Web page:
The invisible hand is not about the unintended consequences of the merchant’s intended actions, though that is how the metaphor has been corrupted by modern economists to mean. It is about the intended consequence of the action which has unintended consequences. Sometimes this becomes a general ‘mystical” even “miraculous” (theological?) force operating in a market economy (yet Smith’s other use of the IH metaphor in his ‘Theory of Moral Sentiments’ refers to an agricultural economy).  

Neither paragraph quoted singly or together say what is claimed for them and Lorrie Goldstein is quite wrong to imply that they do.  I do not blame Lorrie for this error; I have seen the same claimed linking made by leading economists and by journalists who rely upon them.  There are  also references to extentions of the initial error by claiming there is a sub-category of  “invisible-hand explanations” - nothing to do with Adam Smith.  

Sunday, August 10, 2014


Lars P. Syll (7 August) HERE 
“Wicksell & Hotelling on the limits of Adam Smith’s invisible hand”

“It might look trivial at first sight, but what Harold Hotelling did show in his classic paper Stability in Competition (1929) was that there are cases when Adam Smith’s invisible and doesn’t actually produce a social optimum.
With the advent of neoclassical economics at the end of the 19th century a large amount of intellectual energy was invested in trying to formalize the stringent conditions of obtaining equilibrium and showing in what way the prices and quantities of free competition constituted some kind of social optimum.
That the equilibrium reached in free competition is an optimum for each individual – given prevailing prices and income distribution – was not, however, seen by some economists as making a very strong case for a free market economy per se. It wasn’t possible to prove that free trade and competition gave a maximum of social utility. The gains made in exchange weren’t a manifestation of a maximum social utility.”
“It might look trivial at first sight, but what Harold Hotelling did show in his classic paper Stability in Competition (1929) was that there are cases when Adam Smith’s invisible doesn’t actually produce a social optimum.”
Adam Smith did not say that his(?) “invisible hand produced a social optimum”.  That is a an ideological construction placed on his use of the now famous metaphor in Wealth Of Nations, in which he describes how a merchant who was motivated for the security of his capital if he sent it abroad, intentionally preferred to invest it locally in the domestic economy (mentioned four times).  This intended domestic investment was less risky - though still risky (not all investments are successful) and be that as it may, by investing it domestically, his capital added arithmetically to domestic “revenue and employment”, which, ceteris paribus, unintentionally promoted “the public good”  (WN IV.ii.10: 456).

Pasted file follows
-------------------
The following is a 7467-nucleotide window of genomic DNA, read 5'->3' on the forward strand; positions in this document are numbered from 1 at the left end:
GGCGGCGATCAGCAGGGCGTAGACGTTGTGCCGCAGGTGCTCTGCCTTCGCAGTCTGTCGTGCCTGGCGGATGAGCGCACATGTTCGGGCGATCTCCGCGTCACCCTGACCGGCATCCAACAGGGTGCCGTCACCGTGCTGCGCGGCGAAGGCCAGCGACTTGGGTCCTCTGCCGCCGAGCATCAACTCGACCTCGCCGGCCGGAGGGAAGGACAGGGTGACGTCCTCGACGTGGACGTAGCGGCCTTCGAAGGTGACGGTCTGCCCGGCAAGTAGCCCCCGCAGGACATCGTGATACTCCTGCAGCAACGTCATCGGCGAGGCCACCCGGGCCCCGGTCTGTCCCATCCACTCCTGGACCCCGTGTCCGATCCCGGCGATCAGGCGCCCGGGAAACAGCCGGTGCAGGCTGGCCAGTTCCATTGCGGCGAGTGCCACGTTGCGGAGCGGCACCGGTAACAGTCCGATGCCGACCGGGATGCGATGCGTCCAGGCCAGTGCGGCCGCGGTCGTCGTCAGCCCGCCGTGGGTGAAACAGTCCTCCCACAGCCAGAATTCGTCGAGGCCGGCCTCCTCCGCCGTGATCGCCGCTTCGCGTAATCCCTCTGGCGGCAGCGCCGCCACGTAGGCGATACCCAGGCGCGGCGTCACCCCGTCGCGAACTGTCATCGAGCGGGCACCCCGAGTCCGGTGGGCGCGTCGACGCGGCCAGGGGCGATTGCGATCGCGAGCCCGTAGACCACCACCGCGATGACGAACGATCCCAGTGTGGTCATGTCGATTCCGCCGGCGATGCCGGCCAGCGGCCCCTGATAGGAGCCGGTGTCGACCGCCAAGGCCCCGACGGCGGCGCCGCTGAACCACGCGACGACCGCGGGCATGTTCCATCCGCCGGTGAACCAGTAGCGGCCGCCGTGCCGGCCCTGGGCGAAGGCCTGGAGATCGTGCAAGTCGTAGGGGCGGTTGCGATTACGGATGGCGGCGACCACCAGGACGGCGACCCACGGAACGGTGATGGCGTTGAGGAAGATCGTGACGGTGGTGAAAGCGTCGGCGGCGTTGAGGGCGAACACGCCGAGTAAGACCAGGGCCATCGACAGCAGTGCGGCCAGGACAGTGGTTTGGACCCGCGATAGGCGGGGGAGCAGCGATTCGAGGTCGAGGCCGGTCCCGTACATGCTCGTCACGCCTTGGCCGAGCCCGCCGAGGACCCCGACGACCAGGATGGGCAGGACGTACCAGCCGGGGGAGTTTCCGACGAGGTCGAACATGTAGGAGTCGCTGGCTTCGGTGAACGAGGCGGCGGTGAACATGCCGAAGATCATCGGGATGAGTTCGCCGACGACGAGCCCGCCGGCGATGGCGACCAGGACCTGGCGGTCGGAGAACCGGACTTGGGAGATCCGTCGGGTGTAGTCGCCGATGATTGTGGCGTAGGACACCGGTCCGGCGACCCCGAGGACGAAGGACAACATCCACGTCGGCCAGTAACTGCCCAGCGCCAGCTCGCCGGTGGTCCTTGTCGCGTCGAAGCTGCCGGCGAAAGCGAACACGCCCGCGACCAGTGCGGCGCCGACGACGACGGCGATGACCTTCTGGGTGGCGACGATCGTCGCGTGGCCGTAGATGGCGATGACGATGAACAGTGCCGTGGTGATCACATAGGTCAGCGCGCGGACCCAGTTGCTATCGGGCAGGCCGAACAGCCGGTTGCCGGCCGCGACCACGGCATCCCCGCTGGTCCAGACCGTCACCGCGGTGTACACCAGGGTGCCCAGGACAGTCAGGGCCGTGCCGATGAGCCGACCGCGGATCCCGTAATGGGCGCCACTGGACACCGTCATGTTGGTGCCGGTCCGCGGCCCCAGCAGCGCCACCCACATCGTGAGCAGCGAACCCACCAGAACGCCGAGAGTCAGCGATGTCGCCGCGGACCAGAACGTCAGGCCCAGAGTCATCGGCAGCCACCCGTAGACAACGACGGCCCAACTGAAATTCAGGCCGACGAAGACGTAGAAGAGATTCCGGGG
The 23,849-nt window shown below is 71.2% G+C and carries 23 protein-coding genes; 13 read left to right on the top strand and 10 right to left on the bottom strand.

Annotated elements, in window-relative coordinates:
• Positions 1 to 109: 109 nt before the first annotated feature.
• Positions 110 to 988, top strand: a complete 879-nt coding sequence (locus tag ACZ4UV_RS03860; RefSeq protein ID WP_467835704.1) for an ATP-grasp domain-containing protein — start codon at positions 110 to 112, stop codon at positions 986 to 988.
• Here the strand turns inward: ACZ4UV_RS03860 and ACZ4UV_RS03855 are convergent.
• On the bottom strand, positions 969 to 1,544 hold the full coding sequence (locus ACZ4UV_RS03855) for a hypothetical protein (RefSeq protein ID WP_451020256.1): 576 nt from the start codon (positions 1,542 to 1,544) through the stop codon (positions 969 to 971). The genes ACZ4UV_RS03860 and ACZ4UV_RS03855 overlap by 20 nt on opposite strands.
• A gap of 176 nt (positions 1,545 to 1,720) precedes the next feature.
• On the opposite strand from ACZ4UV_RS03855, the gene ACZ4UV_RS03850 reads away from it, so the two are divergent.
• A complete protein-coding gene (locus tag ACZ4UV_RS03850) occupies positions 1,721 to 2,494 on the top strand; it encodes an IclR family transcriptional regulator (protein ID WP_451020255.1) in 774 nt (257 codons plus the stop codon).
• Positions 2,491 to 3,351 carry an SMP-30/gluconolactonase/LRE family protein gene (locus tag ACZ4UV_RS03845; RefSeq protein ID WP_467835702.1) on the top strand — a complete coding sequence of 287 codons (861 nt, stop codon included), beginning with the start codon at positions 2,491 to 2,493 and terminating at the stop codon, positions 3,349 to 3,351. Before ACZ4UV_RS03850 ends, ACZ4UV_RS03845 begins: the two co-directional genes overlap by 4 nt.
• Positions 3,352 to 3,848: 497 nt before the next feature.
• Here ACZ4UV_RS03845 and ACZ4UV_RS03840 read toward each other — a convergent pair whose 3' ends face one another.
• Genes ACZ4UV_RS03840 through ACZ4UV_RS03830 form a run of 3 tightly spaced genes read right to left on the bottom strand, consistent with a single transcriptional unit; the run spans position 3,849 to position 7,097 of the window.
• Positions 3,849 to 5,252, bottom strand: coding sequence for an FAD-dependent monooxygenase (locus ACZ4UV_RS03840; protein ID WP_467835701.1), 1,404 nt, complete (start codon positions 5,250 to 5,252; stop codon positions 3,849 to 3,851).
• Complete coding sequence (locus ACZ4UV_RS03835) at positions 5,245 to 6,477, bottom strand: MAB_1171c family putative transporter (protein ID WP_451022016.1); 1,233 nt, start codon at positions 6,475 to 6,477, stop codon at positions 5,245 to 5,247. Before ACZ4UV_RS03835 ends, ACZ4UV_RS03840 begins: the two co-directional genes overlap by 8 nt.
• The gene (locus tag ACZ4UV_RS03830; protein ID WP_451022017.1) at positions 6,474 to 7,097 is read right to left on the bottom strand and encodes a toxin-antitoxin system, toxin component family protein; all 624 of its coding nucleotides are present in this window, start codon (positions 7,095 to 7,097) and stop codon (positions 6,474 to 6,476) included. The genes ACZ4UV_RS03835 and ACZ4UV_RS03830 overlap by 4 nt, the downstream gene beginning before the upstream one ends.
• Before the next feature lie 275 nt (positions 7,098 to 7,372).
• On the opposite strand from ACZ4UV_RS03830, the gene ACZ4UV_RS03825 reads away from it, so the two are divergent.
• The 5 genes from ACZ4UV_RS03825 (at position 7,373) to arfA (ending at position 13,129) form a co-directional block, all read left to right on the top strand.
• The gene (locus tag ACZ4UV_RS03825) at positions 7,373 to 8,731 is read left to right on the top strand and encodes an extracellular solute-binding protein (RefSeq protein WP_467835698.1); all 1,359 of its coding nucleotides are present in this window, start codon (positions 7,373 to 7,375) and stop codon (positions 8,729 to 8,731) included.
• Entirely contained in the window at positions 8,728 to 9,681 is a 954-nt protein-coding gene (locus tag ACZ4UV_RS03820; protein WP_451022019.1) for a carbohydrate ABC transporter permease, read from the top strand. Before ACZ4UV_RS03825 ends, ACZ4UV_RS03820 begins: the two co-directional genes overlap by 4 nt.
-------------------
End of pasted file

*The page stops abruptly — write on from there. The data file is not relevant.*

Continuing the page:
Two points: Smith did not mention anything about a ‘social optimum’ resulting. That is a construction put on it by modern economists assuming that outcome from the mathematics of ‘general equilibrium’ theories (developed separately, by Richard McKenzie, Kenneth Arrow, and Gerald Debreu). Paul Samuelson popularised the notion in his textbook, “Edoncomics: an introductory analysis” (McGraw-Hill), causing a veritable flood of praise for the notion.
Secondly, the analysis, “proving” the associated assertions was also allegedly identified as what Adam Smith had meant by using the metaphor of an ‘invisible hand”.  I have said plenty about these assertions on Lost Legacy and elsewhere to show that such identification of the invisible-hand metaphor is profoundly wrong.
The metaphor of the “invisible hand” described in a “more striking and interesting manner” (Smith, 1762: Lectures on Rhetoric and Belles Lettres”) the hidden, private, motives of a merchant, concerned only for his own security (identified 4 times in the chapter), who acts intentionally to invest locally and that action led him unintentionally to “promote the public good” because his motivated action, if successful, adds to domestic “revenue and employment”.
The metaphor refers to the merchant’s motivated intentional action  and not to the unintentional consequence of the action.  Given the generality of all unintentional concequences of motivated intentional actions there is nothing ‘magical’ or ‘miraculous’ about unintended consequences, that is why they are described as unintentional.
Some intentional actions motivated by self-interests have negative consequencies for those affected by them and thereby they are not socially optimal. What people intend when they take action and what actually happens as a result is not necessarily what was intended by the initiator of the action.  The actor’s intentions may by frustrated by events, summed somewhat drantically in the saying that: “the road to hell is paved with good intentions”.  Hence, the unintentional consequences of well-intended actions need not lead to a ‘social optimum’, and as often do not.
In that respect I side with Harold Hotelling in 1929 observing the mistaken construction of colleagues who argued that a so-called invisible hand, as discussed by some of his colleagues, defied the improper construction they put on their misuse of a metaphor, used by Adam Smith for a quiet different purpose, about the hidden motives of individuals causing them to act for their intended purpose in pursuit of their self-interests but which could have unintended consequences, sometimes socially optimal and sometimes socially sub-optimal.